97. Tumoral Calcinosis–Dermatomyositis

  1. Clifford J. Rosen MD
  1. Nicholas Shaw

Published Online: 19 JUL 2013

DOI: 10.1002/9781118453926.ch97

Primer on the Metabolic Bone Diseases and Disorders of Mineral Metabolism, Eighth Edition

Primer on the Metabolic Bone Diseases and Disorders of Mineral Metabolism, Eighth Edition

How to Cite

Shaw, N. (2013) Tumoral Calcinosis–Dermatomyositis, in Primer on the Metabolic Bone Diseases and Disorders of Mineral Metabolism, Eighth Edition (ed C. J. Rosen), John Wiley & Sons, Inc., Ames, USA. doi: 10.1002/9781118453926.ch97

Publication History

  1. Published Online: 19 JUL 2013

ISBN Information

Print ISBN: 9781118453889

Online ISBN: 9781118453926

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Keywords:

  • bone;
  • dermatomyositis;
  • tumoral calcinosis

Summary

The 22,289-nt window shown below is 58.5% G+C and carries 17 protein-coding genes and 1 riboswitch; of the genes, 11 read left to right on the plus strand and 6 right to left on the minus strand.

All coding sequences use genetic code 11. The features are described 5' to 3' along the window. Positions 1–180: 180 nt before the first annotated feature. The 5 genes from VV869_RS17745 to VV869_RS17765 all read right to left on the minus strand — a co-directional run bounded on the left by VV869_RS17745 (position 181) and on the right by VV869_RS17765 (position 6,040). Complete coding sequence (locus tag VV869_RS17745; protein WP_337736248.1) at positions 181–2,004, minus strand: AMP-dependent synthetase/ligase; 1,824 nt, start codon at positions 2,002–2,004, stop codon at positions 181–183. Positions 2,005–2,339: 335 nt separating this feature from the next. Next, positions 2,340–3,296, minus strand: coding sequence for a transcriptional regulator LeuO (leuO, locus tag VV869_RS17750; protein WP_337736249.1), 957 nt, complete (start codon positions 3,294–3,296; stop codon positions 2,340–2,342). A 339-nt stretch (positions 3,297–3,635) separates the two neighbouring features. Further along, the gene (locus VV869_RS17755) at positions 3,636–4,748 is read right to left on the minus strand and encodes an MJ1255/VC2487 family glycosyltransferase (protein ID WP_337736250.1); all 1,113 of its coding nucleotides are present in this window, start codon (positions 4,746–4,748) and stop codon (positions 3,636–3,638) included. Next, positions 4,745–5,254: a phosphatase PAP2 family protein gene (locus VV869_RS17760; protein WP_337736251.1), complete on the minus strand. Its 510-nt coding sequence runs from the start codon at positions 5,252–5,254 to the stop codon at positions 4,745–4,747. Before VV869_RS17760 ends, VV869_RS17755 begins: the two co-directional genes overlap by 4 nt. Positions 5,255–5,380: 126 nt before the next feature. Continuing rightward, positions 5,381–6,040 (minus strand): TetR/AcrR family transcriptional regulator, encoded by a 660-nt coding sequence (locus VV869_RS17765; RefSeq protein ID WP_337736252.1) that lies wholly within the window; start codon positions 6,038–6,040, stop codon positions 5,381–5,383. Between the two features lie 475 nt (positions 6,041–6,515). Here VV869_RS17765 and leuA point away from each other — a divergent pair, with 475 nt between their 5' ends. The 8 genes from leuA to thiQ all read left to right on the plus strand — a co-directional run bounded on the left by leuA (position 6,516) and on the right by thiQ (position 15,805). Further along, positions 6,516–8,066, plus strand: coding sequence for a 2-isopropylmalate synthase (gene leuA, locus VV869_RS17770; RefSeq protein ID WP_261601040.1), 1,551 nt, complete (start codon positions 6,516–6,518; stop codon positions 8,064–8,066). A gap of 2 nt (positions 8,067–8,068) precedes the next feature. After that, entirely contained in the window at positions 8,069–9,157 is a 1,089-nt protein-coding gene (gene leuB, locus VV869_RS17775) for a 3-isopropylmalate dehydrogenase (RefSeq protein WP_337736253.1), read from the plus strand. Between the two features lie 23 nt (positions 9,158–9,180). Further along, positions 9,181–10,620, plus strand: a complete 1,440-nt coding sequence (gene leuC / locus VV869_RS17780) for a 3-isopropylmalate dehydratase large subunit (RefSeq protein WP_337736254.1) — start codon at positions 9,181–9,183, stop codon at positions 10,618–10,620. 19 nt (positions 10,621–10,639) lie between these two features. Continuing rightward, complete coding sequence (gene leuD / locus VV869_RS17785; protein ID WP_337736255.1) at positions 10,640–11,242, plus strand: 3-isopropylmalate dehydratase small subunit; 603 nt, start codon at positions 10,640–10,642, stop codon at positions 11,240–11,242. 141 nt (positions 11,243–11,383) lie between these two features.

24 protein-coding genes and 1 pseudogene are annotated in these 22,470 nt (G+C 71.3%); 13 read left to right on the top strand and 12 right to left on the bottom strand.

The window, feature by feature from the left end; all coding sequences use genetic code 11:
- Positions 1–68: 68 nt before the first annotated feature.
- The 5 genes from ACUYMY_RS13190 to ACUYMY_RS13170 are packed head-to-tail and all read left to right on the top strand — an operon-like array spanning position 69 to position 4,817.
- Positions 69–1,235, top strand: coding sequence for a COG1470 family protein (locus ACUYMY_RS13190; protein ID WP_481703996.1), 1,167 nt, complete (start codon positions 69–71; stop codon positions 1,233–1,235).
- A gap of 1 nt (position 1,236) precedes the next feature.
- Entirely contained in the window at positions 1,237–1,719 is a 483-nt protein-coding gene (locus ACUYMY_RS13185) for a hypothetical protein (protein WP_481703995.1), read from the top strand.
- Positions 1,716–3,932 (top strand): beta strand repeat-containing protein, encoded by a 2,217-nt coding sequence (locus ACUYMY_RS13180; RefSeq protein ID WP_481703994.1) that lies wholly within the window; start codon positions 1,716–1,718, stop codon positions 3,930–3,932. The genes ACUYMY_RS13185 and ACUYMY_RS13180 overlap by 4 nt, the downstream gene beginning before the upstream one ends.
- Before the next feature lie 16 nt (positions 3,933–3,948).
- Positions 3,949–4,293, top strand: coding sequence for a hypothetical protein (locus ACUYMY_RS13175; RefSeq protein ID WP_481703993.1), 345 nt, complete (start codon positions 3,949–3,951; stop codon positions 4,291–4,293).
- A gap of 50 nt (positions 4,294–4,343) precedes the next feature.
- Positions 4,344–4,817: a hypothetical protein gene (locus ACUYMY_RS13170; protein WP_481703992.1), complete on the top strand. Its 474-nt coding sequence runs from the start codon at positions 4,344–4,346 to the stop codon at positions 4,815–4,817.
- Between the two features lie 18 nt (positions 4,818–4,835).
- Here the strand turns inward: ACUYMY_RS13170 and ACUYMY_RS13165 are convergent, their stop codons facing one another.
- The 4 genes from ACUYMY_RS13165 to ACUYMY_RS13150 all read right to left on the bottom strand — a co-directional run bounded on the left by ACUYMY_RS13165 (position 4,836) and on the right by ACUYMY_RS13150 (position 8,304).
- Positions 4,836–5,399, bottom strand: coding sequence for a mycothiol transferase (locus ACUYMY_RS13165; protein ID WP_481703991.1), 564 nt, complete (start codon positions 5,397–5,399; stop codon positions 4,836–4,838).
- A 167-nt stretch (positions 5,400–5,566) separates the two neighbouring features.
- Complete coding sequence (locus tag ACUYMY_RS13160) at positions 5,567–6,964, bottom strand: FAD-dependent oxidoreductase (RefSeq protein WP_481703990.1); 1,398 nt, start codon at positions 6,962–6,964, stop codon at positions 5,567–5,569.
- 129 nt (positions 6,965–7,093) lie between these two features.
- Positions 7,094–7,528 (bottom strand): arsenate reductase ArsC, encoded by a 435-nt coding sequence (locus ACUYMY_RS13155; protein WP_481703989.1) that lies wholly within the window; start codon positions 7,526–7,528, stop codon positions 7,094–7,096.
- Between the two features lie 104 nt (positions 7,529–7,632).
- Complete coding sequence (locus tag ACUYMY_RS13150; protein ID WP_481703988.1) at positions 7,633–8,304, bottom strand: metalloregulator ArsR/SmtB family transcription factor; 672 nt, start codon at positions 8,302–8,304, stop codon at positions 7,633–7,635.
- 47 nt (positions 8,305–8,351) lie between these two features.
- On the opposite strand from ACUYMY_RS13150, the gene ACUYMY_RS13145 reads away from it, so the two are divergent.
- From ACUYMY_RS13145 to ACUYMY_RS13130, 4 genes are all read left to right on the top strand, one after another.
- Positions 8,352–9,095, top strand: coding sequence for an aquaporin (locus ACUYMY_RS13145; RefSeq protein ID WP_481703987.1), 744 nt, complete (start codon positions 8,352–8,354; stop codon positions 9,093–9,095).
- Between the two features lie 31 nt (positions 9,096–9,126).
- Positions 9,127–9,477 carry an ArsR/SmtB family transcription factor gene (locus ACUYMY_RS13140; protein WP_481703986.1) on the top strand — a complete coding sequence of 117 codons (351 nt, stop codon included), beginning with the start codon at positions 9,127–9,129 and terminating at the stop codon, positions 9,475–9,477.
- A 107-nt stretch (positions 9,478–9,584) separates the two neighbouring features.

This chapter discusses the clinical features, radiographic findings, biochemical features, and treatment of tumoral calcinosis and dermatomyositis. Tumoral calcinosis is a rare metabolic disorder characterized by the progressive deposition of calcium phosphate crystals in periarticular spaces and soft tissues. An isotope bone scan is the most reliable and simplest method for detection, localization, and assessment of extension of the calcific masses. The tubular maximum of tubular phosphate reabsorption in relation to the glomerular filtration rate (GFR) is elevated, but renal function is otherwise normal. The identification of the role of fibroblast growth factor 23 (FGF23) in phosphate metabolism and tumoral calcinosis may lead to new medical approaches to treatment. Juvenile dermatomyositis is an idiopathic inflammatory disorder of the skin and muscle. High-dose corticosteroids soon after the onset of symptoms remain the mainstay of current treatment, reducing the potential risk of calcinosis by suppression of the inflammatory process.